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Linear Programming and Maximization

  1. Jan 20, 2009 #1
    1. The problem statement, all variables and given/known data

    AutoIgnite produces electronic ignition systems for automobiles at a plant in Cleveland, Ohio. Each ignition system is assembled from two components produced at AutoIgnite’s plants in Buffalo, New York, and Dayton, Ohio. The Buffalo plant can produce 2000 units of component 1, 1000 units of component 2, or any combination of the two components each day. For instance, 60% of Buffalo’s production time could be used to produce component 1 and 40% of Buffalo’s production time could be used to produce component 2; in this case, the Buffalo plant would be able to produce 0.6(2000) = 1200 units of component 1 each day and 0.4(1000) = 400 units of component 2 each day. The Dayton plant can produce 600 units of component 1, 1400 units of component 2, or any combination of the two components each day. At the end of each day, the component production at Buffalo and Dayton is sent to Cleveland for assembly of the ignition systems on the following work day.

    a. Formulate a linear programming model that can be used to develop a daily production schedule for the Buffalo and Dayton plants that will maximize daily production of ignition systems at Cleveland.

    b. Find the optimal solution.

    2. Relevant equations

    I'm not sure what this means exactly.


    3. The attempt at a solution

    Let x equal % of time producing C1 in B
    Let y equal % of time producing C1 in D
    Let 1-x equal % of time producing C2 in B
    Let 1-y equal % of time producing C2 in D

    C1 produced: 2000x+600y <= 0
    C2 produced: 1000(1-x)+1400(1-y)<=0

    Iginitions are made of a C1 and a C2. Therefore, set the equations equal to eachother?

    2000x+600y=1000(1-x)+1400(1-y)
    3000x+2000y= 2400

    0<=x,y <=1

    Then I graph the line of where C1 and C2 are equal and the line of C1 and the line of C2.

    I take the coordinates where C1 crosses with the equality line and where c2 crosses with the equality line. But when I plug those into the equation, I get 2400 for both, which leads me to believe it's wrong.
     
  2. jcsd
  3. Jan 20, 2009 #2
    Not sure if this is right, but i took the line that is plotted from
    2000x+600y=1000(1-x)+1400(1-y),
    found the x and y intercepts (where all production capacity is dedicated to one component)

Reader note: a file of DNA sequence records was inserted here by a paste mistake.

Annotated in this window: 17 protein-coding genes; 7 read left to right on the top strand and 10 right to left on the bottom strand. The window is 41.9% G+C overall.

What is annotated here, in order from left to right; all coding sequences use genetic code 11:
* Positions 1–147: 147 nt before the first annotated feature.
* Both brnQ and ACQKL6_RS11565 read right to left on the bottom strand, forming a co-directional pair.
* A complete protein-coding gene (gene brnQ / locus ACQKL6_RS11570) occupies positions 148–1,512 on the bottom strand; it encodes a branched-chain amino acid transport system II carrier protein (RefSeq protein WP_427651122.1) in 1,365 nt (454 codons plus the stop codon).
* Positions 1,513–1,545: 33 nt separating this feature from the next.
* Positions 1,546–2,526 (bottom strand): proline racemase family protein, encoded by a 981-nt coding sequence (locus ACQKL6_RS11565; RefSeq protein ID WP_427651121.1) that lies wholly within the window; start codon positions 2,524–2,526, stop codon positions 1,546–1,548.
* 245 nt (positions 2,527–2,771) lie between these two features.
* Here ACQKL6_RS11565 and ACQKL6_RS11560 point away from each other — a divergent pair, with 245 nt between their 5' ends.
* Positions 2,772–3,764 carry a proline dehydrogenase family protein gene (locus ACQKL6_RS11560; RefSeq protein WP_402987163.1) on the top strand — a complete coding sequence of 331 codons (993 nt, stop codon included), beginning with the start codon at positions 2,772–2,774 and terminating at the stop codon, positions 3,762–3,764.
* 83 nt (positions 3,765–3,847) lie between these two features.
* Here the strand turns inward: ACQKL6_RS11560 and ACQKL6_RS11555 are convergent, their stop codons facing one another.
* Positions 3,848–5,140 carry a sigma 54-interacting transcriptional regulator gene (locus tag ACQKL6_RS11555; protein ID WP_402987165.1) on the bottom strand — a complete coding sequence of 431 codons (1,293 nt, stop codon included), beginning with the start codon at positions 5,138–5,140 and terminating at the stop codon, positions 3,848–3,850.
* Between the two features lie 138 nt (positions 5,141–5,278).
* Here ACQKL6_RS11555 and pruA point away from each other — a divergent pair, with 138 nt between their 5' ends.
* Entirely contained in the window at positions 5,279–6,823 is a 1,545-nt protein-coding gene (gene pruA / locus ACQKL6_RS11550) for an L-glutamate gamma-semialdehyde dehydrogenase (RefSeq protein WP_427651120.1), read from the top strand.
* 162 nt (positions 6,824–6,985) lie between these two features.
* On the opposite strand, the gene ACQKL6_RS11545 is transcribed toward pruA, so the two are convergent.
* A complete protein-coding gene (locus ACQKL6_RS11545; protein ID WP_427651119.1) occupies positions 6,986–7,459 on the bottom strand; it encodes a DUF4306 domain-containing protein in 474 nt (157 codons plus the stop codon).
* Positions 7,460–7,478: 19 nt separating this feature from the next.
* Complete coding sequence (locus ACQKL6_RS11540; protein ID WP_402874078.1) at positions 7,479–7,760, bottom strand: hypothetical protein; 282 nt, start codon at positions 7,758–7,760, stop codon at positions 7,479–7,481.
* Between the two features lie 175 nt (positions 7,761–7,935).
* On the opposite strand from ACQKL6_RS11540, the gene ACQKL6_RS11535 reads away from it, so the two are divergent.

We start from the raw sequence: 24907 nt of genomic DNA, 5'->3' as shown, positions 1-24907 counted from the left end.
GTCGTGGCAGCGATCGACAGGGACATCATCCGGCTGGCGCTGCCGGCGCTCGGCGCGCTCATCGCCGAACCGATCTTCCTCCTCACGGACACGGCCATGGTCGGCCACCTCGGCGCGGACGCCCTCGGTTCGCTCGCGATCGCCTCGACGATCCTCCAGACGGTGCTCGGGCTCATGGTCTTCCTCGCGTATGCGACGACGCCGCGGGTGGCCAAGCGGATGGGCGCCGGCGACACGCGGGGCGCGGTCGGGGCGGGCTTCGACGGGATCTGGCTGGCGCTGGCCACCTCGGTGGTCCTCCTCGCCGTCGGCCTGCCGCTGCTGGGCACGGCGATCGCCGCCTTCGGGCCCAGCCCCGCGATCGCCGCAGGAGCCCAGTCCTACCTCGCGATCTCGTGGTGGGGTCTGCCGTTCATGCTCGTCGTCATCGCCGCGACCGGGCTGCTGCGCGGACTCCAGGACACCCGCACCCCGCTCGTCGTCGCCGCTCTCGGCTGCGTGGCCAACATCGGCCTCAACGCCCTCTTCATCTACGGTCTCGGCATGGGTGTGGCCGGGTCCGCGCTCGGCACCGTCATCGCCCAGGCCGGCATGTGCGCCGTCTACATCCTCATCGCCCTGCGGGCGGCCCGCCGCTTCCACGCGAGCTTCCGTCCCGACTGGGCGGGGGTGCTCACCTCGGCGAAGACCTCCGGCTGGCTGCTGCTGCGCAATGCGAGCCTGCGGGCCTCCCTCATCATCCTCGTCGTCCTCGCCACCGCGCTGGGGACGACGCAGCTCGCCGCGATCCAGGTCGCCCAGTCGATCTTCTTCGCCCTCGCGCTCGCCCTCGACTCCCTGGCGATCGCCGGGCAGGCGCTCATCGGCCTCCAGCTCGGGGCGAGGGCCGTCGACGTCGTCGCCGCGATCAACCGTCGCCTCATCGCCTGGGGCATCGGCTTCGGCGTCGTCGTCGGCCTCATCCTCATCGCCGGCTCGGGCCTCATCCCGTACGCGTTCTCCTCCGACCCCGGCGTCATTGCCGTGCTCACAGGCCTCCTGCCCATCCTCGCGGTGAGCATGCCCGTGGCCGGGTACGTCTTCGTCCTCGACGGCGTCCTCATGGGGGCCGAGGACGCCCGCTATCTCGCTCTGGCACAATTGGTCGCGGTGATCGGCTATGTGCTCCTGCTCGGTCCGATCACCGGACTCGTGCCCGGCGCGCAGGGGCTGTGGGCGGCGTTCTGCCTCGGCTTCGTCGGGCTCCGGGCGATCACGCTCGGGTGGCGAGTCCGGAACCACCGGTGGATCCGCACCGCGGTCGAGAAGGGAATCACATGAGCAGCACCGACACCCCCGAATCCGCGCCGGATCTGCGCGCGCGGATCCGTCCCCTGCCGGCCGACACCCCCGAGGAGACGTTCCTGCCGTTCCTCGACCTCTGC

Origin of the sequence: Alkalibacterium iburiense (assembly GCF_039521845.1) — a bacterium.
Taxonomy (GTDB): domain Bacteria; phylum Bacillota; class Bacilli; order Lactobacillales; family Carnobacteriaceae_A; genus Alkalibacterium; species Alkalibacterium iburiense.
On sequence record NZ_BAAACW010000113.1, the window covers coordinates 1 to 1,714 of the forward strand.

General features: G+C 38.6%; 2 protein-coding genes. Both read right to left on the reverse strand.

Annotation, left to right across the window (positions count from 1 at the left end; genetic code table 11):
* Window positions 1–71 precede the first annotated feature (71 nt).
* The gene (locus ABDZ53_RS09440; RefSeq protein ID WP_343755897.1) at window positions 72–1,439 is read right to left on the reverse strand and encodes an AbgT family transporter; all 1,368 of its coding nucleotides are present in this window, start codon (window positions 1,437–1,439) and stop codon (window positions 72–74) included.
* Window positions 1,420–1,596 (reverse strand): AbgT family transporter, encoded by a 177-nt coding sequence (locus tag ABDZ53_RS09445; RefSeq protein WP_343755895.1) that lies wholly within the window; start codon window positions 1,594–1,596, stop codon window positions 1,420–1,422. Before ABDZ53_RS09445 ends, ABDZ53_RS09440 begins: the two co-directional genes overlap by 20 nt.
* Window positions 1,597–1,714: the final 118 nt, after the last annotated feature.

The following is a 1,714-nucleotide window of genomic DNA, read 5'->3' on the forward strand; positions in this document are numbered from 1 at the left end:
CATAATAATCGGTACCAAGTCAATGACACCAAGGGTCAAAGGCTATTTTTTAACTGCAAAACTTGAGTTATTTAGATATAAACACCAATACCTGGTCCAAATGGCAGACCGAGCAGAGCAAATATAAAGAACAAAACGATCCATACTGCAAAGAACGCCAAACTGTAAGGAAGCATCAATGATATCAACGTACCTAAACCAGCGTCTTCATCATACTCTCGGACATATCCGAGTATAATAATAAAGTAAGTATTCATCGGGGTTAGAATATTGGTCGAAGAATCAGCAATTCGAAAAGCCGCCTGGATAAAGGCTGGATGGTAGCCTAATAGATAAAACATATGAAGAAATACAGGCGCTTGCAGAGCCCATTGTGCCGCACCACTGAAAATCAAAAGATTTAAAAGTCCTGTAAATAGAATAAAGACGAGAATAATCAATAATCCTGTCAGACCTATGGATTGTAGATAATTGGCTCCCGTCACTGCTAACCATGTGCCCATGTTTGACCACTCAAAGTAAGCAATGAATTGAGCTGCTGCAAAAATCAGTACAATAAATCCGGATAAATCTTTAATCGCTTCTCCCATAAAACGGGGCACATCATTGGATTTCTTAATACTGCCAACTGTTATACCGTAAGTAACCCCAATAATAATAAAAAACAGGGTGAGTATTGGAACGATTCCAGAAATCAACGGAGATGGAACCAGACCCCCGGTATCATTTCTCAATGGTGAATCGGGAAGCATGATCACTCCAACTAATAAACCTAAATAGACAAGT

and then found the midpoint between them (where it would be evenly split)
    got x=2/5, y=3/5, and total production is 1160 for each.
    is this right?
     
  4. Jan 20, 2009 #3
    | Y | C1 | C2
    -----------------------------------------------------------------------------
    X | Y= 1 1/5 - 1 1/2X | 2000X + 600Y | 1000(1-X) + 1400 (1-Y)
    -----------------------------------------------------------------------------
    0 | 1.2 | 720 | 720
    ------------------------------------------------------------------------------
    .1| 1.05 | 830 | 830
    ------------------------------------------------------------------------------
    .2| 0.9 | 940 | 940
    ------------------------------------------------------------------------------
    .3| 0.75 | 1050 | 1050
    ------------------------------------------------------------------------------
    .4| 0.60 | 1160 | 1160
    ------------------------------------------------------------------------------
    .5| 0.45 | 1270 | 1270
    ------------------------------------------------------------------------------
    .6| 0.30 | 1380 | 1380
    ------------------------------------------------------------------------------
    .7| 0.15 | 1490 | 1490
    ------------------------------------------------------------------------------
    .8| 0.0 | 1600 | 1600
    ------------------------------------------------------------------------------

    This is some of the help I have recieved by using a t-table. This is the right answer, I just need it in inequalities and graphical form.

    The answer is Buffalo should use 80% of their time producing C1 and 20% of their time producing C2. Dayton should use 100% of their time producing C2.
     
  5. Jan 20, 2009 #4
    that is the same as the x intercept. is that coincidence, or is that the case all of the time?
     
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